The Nixie NumechronTM blends the 1950s look and feel of neon nixie display tubes with modern digital electronics to provide a timepiece which is as beautiful as it is functional. The digits animate smoothly from second to second, one digit lighting moments before the previous winks out.
Nixie tubes were widely used throughout the fifties and sixties wherever numeric displays were needed, in applications ranging from military gear to telephone central office switching equipment. They were supplanted by LED displays in the early 1970s, and are quite rare today. Many people have never seen these archaic yet fascinating devices.
The display on the Nixie NumechronTM shows hours, minutes, and seconds in 12 or 24 hour mode. At the press of a button, the display shows the year, month, and date. The illuminated portion of the digits are about 1.5" tall (clearly legible from 20 feet away).
These close-up views show the delicate complexity of the tubes themselves. Each tube has a stack of electrodes, each in the shape of a numeral 0 through 9, each spaced slightly apart. As the time advances, the different electrodes are energized, causing a warm, orange, neon glow around the electrode in the shape of the numeral. In the left image you can see the various electrodes stacked around the number 4; in the right image the digits 3 and 9 are turning off as the numbers 4 and 0 are turning on. The varying depth of the electrodes and the fact that they are not stacked sequentially provides the unique animating neon look of the nixie tube.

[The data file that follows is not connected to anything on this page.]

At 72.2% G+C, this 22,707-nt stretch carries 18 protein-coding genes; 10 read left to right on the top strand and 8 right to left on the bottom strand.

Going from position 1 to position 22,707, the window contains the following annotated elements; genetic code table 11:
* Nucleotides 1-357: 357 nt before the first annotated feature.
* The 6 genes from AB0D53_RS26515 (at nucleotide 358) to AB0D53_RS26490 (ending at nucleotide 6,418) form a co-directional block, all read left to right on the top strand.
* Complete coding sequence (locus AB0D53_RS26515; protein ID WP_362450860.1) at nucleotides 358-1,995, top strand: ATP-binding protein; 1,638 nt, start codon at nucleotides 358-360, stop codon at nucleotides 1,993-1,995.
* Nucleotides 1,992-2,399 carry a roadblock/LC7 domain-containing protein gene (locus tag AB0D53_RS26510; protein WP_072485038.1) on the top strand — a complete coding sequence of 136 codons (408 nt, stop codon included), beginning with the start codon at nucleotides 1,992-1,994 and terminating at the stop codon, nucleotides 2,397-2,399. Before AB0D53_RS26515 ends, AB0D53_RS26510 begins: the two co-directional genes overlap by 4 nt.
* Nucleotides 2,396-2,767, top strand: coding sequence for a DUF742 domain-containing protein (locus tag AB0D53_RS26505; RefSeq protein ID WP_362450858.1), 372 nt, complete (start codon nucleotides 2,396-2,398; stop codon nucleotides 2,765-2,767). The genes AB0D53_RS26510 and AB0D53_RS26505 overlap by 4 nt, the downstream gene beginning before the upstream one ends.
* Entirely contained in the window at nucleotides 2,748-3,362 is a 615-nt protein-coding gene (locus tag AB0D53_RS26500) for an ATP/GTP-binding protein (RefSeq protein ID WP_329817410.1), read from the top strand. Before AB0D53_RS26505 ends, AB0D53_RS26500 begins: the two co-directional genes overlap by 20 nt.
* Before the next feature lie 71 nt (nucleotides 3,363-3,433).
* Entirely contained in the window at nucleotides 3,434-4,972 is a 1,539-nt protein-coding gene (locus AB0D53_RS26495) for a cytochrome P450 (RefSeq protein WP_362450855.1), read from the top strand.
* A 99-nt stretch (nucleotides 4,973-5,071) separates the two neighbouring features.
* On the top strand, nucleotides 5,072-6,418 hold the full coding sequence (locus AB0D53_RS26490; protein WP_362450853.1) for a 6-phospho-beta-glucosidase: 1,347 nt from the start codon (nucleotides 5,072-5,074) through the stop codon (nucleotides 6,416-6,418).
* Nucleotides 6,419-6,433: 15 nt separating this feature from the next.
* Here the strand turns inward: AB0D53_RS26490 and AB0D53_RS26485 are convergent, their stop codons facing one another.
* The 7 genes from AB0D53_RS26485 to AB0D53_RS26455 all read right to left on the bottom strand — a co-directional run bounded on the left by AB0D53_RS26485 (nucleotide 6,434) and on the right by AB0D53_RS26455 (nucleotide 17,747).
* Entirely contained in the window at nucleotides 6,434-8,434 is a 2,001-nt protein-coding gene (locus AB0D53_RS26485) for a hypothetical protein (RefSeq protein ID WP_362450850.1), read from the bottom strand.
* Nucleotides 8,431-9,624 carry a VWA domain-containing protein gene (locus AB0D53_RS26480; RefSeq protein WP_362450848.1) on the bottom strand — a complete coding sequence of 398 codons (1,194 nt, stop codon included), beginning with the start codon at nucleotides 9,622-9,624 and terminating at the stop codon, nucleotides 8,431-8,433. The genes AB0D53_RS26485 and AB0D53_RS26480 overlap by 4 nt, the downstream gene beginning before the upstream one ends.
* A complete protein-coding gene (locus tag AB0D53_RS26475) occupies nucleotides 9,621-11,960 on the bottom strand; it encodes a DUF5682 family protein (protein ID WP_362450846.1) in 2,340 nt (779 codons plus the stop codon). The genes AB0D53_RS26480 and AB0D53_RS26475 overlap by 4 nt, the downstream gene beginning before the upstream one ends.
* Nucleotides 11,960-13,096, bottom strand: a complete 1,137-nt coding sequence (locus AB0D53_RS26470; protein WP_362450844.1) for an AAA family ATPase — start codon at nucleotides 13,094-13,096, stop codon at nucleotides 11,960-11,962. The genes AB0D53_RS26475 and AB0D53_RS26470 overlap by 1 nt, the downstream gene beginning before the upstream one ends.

Although the display technology is old, the rest of the circuitry is state-of-the-art. The voltage necessary to light the neon is provided by a modern pulse-width-modulated switching power supply, which is regulated to maximize the life of the tubes. The time is maintained by a battery-backed circuit which keeps counting even when the unit is unplugged. The result is as accurate as it is attractive.